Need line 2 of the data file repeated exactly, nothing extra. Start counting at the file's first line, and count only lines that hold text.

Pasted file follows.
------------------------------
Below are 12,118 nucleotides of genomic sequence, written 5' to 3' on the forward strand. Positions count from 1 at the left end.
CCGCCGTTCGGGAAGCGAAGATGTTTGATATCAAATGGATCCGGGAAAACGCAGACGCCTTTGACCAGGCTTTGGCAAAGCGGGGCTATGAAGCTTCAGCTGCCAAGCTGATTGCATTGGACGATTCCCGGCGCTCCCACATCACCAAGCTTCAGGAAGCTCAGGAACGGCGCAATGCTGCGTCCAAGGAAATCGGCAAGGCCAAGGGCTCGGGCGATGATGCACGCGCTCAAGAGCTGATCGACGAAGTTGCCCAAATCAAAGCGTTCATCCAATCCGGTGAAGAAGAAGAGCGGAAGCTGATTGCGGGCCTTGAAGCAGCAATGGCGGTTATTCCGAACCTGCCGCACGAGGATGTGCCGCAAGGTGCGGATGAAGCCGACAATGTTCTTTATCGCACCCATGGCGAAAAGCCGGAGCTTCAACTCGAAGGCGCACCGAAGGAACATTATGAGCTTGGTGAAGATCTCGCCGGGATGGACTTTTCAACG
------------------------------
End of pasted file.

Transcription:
CCGCCGTTCGGGAAGCGAAGATGTTTGATATCAAATGGATCCGGGAAAACGCAGACGCCTTTGACCAGGCTTTGGCAAAGCGGGGCTATGAAGCTTCAGCTGCCAAGCTGATTGCATTGGACGATTCCCGGCGCTCCCACATCACCAAGCTTCAGGAAGCTCAGGAACGGCGCAATGCTGCGTCCAAGGAAATCGGCAAGGCCAAGGGCTCGGGCGATGATGCACGCGCTCAAGAGCTGATCGACGAAGTTGCCCAAATCAAAGCGTTCATCCAATCCGGTGAAGAAGAAGAGCGGAAGCTGATTGCGGGCCTTGAAGCAGCAATGGCGGTTATTCCGAACCTGCCGCACGAGGATGTGCCGCAAGGTGCGGATGAAGCCGACAATGTTCTTTATCGCACCCATGGCGAAAAGCCGGAGCTTCAACTCGAAGGCGCACCGAAGGAACATTATGAGCTTGGTGAAGATCTCGCCGGGATGGACTTTTCAACG